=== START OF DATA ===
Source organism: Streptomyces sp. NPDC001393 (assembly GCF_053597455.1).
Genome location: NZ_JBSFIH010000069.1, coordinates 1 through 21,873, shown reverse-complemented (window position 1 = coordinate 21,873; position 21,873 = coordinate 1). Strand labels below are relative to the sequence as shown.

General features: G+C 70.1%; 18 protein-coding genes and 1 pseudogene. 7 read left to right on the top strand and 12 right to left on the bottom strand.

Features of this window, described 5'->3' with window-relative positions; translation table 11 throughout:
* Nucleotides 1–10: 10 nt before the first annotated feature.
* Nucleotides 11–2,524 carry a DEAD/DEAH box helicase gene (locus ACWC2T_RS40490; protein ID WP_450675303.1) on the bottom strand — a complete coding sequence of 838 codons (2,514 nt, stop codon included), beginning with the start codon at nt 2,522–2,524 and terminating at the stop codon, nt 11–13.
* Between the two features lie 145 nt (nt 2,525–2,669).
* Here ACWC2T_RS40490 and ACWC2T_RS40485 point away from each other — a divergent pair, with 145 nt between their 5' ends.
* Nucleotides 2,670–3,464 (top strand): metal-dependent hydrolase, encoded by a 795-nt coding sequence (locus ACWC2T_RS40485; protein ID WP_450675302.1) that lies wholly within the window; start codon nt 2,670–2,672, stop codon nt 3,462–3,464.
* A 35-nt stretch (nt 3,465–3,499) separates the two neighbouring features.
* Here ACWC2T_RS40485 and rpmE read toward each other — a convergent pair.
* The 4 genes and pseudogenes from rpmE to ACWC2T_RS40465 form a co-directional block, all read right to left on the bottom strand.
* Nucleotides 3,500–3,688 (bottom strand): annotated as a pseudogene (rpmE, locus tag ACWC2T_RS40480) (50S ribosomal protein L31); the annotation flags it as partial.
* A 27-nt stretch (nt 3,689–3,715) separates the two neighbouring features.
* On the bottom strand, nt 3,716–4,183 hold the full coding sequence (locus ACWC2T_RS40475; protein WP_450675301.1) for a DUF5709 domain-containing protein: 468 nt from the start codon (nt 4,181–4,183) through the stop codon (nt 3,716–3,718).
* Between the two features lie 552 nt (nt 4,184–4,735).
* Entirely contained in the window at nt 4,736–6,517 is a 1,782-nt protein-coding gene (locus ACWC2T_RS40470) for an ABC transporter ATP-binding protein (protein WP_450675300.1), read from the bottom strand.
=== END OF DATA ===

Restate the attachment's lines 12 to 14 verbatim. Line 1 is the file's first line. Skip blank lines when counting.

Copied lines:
* The 4 genes and pseudogenes from rpmE to ACWC2T_RS40465 form a co-directional block, all read right to left on the bottom strand.
* Nucleotides 3,500–3,688 (bottom strand): annotated as a pseudogene (rpmE, locus tag ACWC2T_RS40480) (50S ribosomal protein L31); the annotation flags it as partial.
* A 27-nt stretch (nt 3,689–3,715) separates the two neighbouring features.